Thursday, August 2, 2012

Let The Patterson Transmission Enhance Your Commute

Patterson Transmission cranks installed on a Raleigh ten speed re-purposed for all season commuting.

   Here at The Hub we love commuting and since commuting and internal gears go hand in hand, why not talk about FSA's new 2-speed internal crankset the Patterson Transmission? FSA is a relative newcomer to the world of internally geared cranksets, with both the Schlumpf drive and the Hammerschmidt having been on the market for some time. The difference, for myself anyway, lies in accessibility.
   I haven't been able to justify spending the money for internal cranksets in the past as both the Schlumpf and Hammerschmidt retail in the $700 range, so i was pretty excited when the patterson came on the scene at far more reasonable $300. I bought it, set it up and have been happily riding ever since.
   First off, i guess it makes sense to talk about what type of bike this belongs on. the important physical restrictions are simple, the bike must have a 68mm bottom shell and fixed chain stays. you need to have down tube cable routing, but if you don't you could always add a clamp on cable stop, so no need to worry about that. This crankset was designed by Sam Patterson (one of the founding members of Sram) for commuting, but could easily find a home on a touring bike, mountain bike, weekender recreation bike or cargo bike.
Bottom bracket shell faced to exactly 68mm with perfectly parallel faces for optimal bearing performance.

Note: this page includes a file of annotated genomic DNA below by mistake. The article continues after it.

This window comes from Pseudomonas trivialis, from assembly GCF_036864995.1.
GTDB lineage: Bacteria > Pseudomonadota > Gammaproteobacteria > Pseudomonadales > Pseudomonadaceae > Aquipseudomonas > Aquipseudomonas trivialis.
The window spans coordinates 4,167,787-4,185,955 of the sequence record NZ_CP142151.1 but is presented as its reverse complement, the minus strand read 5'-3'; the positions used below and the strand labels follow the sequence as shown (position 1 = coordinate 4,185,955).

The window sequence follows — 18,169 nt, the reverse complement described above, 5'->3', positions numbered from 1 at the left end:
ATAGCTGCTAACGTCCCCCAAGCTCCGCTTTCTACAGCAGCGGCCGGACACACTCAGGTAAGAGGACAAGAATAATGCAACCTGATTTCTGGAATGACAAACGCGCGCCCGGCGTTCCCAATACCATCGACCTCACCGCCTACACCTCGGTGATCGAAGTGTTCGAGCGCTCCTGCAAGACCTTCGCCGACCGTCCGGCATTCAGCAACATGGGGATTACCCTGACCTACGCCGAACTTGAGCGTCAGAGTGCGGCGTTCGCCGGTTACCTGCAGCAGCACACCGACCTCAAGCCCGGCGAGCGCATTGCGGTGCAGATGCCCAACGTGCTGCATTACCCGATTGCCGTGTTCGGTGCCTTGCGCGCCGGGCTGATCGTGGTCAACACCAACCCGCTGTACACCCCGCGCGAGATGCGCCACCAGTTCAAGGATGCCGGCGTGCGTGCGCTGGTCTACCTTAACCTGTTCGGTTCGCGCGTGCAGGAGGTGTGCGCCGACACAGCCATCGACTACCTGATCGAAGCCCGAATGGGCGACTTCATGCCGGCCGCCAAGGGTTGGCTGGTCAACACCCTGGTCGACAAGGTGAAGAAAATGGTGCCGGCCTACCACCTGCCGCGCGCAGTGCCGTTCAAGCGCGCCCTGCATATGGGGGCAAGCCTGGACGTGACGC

A few things to remember when picking one up. Installation has many facets as you need to have your bottom bracket shell faced (to ensure 68mm which and to give the outboard cartridge bearings a good reference), you need to pick out what shifter you want to use and have that and a cable installed (not included) and you need a few specialty tools (we would be more than happy to install it for you, inquire about service rates at the shop).
   Now for the fun part; what's inside and how does it work?
    Anyone who is familiar with the Hammerschmidt will recognize the similarities right away, a simple planet gear system with a direct drive and an overdrive. The crank's direct drive functions just like any other crank (the Patterson comes with a 28t ring) and the overdrive increases the gear to the 1.6:1 ratio. This effectively gives you a 45t ring!! 
Initial diss-assembly of the crankset.

The function is simple: operate the shift lever to release cable tension and the pawl on the control plate sub-assembly engages a ratchet in the crank which in turn...

...rotates the sun gear, which then rotates the planet gears, and they, in turn, rotate the chainring section of the crankset faster than the crank is spinning. And...

...voila, simply 2 speed planetary gearing!

   Impressions of the crankset so far are very positive. The shifting is super quick and clean (i have mine set up to an old Sturmey Archer trigger shifter). The gear range is wide enough but the jump is reasonable so i don't end up with a lot of annoying recovery shifts (I have mine set up with an 8 speed Shimano nexus rear hub, f.y.i.). the bearing set up is FSA MegaExo, reliable and serviceable.